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Wednesday, May 21, 2014

The Debate on Palm Oil use in our Food

Have you heard of Palm Oil? If not, you should find out. Palm Oil has become quite common and is used in products that you couldn't even imagine would contain such an oil. Some of the products that contain palm oil? Processed ones -- such as cookies, crackers and microwave popcorn. How can anyone ever guess this was the case unless you carefully read the ingredients on the back of the label?

The bottom line really has to do with knowing your source and knowing whether it is a reputable one that will tell the whole story or leave parts out. Your can read an article about Palm Oil that NPR wrote, here.

According to NPR:
"Food manufacturers are using palm oil. But it's not an ideal replacement.
There are environmental concerns about how palm oil is produced. And what's more, from a health perspective, palm oil is high in saturated fat.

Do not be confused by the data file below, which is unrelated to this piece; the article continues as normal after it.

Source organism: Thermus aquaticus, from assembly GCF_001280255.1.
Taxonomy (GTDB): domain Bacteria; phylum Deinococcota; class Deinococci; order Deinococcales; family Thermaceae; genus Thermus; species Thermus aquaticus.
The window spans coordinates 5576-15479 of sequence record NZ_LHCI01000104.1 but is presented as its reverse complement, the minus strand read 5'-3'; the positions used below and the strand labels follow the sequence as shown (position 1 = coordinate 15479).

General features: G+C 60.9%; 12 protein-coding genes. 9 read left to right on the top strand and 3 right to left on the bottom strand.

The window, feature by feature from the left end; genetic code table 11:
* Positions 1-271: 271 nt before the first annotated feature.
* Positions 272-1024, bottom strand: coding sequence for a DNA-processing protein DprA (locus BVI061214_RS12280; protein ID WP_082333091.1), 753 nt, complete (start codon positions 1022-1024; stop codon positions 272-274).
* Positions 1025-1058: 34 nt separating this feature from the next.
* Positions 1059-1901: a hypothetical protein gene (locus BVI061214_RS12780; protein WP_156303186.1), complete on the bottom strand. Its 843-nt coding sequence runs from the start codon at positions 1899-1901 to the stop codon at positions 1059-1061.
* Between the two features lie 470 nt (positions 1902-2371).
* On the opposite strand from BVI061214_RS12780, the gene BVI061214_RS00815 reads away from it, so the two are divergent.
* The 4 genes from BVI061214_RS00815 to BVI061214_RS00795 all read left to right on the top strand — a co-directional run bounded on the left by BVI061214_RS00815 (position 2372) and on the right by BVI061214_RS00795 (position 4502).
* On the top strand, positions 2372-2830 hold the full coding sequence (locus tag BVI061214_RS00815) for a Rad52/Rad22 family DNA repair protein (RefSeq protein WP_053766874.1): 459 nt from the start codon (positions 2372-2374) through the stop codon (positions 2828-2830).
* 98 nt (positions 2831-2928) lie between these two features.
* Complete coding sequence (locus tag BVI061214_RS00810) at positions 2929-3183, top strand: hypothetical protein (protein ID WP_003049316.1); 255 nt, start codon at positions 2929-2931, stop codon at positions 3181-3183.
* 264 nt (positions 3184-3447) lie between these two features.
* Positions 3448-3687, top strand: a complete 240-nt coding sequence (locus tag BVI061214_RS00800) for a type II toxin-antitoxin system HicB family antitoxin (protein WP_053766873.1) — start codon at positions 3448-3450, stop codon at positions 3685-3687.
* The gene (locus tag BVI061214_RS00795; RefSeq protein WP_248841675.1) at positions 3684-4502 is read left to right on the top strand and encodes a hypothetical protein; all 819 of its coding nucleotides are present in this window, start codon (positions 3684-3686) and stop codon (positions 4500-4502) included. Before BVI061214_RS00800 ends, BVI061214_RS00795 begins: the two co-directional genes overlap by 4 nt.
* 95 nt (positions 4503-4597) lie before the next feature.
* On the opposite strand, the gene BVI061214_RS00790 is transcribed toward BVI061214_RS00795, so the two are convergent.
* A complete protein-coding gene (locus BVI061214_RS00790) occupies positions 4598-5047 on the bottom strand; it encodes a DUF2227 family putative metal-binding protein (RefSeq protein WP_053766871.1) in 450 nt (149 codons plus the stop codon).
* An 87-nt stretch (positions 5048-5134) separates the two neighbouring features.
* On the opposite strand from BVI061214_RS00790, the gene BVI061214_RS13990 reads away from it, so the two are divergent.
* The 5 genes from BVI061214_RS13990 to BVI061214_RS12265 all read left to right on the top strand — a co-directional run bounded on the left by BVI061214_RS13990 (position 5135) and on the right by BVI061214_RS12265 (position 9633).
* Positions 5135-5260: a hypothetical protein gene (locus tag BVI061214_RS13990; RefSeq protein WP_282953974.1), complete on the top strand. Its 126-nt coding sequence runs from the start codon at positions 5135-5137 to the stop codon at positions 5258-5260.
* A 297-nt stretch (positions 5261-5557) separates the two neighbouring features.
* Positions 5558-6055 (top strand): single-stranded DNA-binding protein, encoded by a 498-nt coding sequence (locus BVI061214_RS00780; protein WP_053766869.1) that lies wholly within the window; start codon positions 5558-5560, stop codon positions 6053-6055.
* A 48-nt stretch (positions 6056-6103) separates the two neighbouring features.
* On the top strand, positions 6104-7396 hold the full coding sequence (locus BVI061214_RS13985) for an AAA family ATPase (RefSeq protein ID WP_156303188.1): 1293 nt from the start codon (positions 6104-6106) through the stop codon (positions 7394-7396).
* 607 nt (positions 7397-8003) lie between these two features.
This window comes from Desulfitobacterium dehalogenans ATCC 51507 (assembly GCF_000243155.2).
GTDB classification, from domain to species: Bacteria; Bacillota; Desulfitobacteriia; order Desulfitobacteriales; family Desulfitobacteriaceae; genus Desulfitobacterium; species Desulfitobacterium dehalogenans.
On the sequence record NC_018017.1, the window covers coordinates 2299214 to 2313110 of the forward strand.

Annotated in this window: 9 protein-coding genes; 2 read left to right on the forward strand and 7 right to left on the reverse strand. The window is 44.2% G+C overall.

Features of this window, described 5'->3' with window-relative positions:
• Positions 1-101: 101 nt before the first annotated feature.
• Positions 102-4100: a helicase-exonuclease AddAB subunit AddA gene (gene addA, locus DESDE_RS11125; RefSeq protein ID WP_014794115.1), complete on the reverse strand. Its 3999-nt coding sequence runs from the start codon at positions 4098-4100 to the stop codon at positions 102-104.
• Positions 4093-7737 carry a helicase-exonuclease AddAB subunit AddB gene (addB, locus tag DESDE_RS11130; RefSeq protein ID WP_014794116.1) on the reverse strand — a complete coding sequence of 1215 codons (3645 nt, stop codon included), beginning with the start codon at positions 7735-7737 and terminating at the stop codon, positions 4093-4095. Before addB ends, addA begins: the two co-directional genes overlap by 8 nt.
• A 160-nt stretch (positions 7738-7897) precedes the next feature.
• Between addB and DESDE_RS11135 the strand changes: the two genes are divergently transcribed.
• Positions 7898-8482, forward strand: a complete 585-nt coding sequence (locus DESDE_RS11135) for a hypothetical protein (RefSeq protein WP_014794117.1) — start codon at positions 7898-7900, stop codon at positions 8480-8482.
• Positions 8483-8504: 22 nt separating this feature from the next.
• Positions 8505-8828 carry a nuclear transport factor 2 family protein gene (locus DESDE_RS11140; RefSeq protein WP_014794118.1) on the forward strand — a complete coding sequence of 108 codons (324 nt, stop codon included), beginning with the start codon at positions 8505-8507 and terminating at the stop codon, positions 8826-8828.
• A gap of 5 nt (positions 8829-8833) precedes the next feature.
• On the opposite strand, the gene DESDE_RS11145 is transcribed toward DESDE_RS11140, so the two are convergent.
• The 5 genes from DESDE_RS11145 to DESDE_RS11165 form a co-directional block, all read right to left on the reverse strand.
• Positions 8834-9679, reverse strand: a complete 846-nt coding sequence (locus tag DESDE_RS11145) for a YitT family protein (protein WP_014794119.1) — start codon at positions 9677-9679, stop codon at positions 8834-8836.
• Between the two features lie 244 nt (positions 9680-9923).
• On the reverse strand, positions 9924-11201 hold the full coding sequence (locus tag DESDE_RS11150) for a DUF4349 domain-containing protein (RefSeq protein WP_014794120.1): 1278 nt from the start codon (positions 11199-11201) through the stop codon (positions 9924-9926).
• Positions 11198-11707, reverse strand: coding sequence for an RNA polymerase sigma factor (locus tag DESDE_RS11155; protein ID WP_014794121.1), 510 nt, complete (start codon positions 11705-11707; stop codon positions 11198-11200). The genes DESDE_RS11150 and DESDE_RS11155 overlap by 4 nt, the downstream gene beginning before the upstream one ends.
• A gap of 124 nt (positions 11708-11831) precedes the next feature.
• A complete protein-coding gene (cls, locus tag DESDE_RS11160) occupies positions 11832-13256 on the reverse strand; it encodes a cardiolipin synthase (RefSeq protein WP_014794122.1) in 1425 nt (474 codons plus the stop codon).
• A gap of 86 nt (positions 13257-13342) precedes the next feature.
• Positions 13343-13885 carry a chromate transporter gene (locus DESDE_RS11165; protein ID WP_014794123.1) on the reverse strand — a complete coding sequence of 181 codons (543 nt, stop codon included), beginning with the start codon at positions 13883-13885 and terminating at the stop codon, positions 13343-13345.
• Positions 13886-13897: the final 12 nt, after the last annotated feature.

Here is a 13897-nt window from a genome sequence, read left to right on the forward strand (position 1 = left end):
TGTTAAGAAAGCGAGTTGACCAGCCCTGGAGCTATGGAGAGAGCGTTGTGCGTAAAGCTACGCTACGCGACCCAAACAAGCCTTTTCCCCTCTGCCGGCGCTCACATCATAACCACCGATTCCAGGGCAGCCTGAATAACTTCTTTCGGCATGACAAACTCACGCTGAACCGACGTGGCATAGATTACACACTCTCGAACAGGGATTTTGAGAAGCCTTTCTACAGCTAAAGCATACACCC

In one , people who were put on a diet rich in palm oil for about five weeks saw their LDL cholesterol (that's considered the bad cholesterol) rise. This is very similar to what happens on a diet high in partially hydrogenated oils, which contain trans fats."

NPR is a reputable source that enlists reporters from Washington D.C., and in bunkers, streets, alleys, jungles and deserts around the world. They use the intelligence and know-how of engineers, editors, inventors and visionaries. NPR, "We are Member stations around the country who are deeply connected to our communities. We are listeners and donors who support public radio because we know how it has enriched our own lives and want it to grow strong in a new age."


The second source or article that talks about Palm Oil comes from food manufacturer, Campbell's Soup. There is question as to how they can make palm oil, that is used in there soups by the way, in a more sustainable way. According to Campbell's, they are committed to 100% Certified Sustainable Sources of Palm Oil by 2015. Is this possible? Who knows, but check out the article...

Would you trust a reputable source like NPR over a food manufacturer who is doing everything in their power to stay "alive" in this ultra competitive market-driven world of what they consider to be good manufacturing practices for food?

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